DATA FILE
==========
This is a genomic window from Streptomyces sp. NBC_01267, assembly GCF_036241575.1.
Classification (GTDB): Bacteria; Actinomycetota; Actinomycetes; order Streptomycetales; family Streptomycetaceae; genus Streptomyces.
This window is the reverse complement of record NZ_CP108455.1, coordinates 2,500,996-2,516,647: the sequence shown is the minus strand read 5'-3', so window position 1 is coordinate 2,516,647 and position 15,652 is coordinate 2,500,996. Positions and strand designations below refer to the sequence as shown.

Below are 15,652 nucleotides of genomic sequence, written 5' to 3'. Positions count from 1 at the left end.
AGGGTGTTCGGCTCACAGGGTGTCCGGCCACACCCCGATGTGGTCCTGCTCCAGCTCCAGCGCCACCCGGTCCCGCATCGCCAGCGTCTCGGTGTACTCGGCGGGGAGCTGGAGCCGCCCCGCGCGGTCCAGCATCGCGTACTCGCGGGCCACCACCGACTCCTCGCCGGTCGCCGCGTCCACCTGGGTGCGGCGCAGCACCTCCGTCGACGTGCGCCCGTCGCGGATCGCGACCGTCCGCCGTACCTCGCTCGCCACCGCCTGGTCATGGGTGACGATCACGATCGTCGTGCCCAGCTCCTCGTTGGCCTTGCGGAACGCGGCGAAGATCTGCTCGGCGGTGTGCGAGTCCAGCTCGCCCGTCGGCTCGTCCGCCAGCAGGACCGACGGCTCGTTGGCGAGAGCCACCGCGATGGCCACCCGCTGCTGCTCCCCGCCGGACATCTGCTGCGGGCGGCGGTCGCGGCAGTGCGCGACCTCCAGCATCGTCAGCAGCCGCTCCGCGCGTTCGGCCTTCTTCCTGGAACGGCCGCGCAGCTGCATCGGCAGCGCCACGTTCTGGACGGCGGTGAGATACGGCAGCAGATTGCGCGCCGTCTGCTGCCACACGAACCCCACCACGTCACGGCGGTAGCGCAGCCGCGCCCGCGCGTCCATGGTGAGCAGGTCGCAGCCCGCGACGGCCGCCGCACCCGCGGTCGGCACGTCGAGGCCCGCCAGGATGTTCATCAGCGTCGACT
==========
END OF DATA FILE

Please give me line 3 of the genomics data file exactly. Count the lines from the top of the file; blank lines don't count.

This window is the reverse complement of record NZ_CP108455.1, coordinates 2,500,996-2,516,647: the sequence shown is the minus strand read 5'-3', so window position 1 is coordinate 2,516,647 and position 15,652 is coordinate 2,500,996. Positions and strand designations below refer to the sequence as shown.